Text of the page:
“I don’t think we’ve ever taken ourselves too seriously,” Asgian says, “so it’s funny hearing deep questions about it [our music] because it’s like, I just wrote this song about my buddy Kaden’s broken down van and so it’s like funny to think about it in a deep way. But I think in its own weird way, these simple songs can be profound.”
Asgian raises an interesting point about profoundness in simplicity, as so much of this album features personal aspects of the bands’ life while they’re passed off as somewhat inconsequential. The “Sunset Garage” in the song of the same name is a real mechanic shop near Asgian’s home. “Kaden’s Van” is a true, broken down relic of memories of fun with friends. The Hurst in the “Cadillac” video belongs to the band’s buddy Kelly, which he bought for about $400 and parked in his parents’ driveway (much to their dismay). Similarly the Corolla in the “Kaden’s Van” (R.I.P. Kaden’s actual van) is their friend Levi’s, who now has the privilege of hopping around town trailed by some badass flames.
Though these don’t make any grand artistic statements about love or politics or the world or what have you, that’s not what Sun Room’s going for. That’s never what they’ve been going for, that’s not why they make music. Their music is snapshots of the lives of the real people in this band. They’re important facets of the lives of a few, used to bring enjoyment to many.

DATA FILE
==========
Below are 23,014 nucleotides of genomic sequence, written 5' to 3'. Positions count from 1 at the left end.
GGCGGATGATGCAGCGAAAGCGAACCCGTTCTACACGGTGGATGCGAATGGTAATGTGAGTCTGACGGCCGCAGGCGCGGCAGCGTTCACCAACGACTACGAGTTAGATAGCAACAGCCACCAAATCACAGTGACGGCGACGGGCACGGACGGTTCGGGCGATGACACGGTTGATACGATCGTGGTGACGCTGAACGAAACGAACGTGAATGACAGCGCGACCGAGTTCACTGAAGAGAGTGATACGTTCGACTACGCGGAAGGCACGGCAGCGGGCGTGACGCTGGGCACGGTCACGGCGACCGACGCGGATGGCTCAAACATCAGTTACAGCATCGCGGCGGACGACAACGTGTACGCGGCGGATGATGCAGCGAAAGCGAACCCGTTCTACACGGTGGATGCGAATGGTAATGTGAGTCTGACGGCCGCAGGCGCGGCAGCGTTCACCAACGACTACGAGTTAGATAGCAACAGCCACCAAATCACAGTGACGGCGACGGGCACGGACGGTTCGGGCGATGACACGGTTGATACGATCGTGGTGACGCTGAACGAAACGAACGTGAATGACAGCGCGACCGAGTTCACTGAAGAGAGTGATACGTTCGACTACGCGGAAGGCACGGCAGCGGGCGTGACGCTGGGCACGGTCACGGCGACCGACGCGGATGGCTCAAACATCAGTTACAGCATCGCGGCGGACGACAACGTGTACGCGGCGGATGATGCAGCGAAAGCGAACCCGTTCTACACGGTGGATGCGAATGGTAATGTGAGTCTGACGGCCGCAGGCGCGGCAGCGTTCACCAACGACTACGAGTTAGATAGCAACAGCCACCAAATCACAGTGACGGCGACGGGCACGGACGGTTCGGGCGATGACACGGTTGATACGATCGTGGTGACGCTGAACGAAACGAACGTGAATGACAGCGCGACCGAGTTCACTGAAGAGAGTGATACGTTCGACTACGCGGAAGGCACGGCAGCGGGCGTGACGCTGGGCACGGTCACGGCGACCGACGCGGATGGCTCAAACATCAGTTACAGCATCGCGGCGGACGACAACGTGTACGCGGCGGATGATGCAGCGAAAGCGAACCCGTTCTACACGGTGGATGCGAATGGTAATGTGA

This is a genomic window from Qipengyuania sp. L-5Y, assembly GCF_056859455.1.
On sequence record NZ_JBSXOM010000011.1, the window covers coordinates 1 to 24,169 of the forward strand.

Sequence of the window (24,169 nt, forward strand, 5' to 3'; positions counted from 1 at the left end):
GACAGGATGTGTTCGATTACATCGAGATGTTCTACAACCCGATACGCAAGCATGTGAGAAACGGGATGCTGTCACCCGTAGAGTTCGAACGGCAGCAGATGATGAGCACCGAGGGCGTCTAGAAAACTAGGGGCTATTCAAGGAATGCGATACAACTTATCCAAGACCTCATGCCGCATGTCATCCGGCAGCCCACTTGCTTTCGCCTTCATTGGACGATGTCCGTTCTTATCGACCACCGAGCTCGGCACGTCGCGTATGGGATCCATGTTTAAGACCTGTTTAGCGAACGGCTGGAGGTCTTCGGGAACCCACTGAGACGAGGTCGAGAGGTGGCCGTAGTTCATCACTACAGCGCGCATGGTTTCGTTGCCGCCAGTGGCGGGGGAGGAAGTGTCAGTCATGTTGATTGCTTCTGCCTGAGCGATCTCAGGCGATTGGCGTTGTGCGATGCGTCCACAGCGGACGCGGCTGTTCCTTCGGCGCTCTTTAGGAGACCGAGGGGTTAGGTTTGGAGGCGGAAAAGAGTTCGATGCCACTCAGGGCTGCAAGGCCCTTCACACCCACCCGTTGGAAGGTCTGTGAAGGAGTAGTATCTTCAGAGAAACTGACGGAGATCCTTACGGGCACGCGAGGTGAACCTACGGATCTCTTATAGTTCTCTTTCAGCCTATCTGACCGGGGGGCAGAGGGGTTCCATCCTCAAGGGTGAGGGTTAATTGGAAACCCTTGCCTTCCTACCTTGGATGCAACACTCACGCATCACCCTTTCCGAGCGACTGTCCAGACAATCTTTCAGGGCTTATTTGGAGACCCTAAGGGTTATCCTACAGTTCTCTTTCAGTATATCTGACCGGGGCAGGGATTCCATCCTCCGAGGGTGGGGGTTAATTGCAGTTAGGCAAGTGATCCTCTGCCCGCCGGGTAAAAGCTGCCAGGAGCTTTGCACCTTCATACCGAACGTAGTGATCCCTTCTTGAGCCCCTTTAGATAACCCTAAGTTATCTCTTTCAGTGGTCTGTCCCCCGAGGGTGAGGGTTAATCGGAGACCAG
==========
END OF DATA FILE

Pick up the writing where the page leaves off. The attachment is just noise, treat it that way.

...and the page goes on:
And it’s the community around them that enables and supports their work and subsequent success. “I was so broke starting Sun Room,” Asgian says, “I literally had maybe a couple hundred bucks in my bank account. So the whole time, all the creative direction and video and photo and art stuff is 95% our close friends just because, especially at the beginning, we were never able to afford anything else other than just the help of our friends.
“I think it’s just more fun to create that way and I think the final product is more fun to watch as opposed to some super polished, professional $50,000 budget video, because that just wouldn’t be us. And it’s cool because my buddies are super talented so it does come out pro, but it’s pro in a very DIY way.”
And again, he’s got a point. Though the video for “Kaden’s Van” capitalizes on that DIY style (which matches the songs’ atmosphere well), “Cadillac” is an extremely professional and well-executed production. It seems Hollywood, like there’s a crew of suits behind the camera. But the energy in it reflects the joy of friends getting together and doing a project just for fun.
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At the end of the day, Sun Room aren’t trying to sell you anything, which is really refreshing.
They’re not trying to push any agenda, not trying to convince you of anything, not trying to be anything or anyone they’re not. They’re just guys who like to make music and, fortunately for them, other people seem to like it when they make music too. “’I’m very happy right now with my whole setup, I love living with my friends, paying cheap rent, and you know, playing in a band and not having to get a ‘real job.’ So I’m just stoked on where we’re at. And yeah, hopefully we can just keep getting better and doing bigger tours, but we’re already pretty stoked on where we’re at.”
So if there’s no agenda, what should you take away from Sun Room? Why should you listen to them over any other band?
Well, aside from their talent and palpable energy, “I guess the main thing I hope with our music is that people can create good memories to them. I think all my favorite songs have different memories attached to them and it’s cool to think that people might have the same thing with our music too.”
Outta Their Minds is streaming now, and check out Sun Room on tour with Inhaler this spring.
Stream: ‘Outta Their Minds’ – Sun Room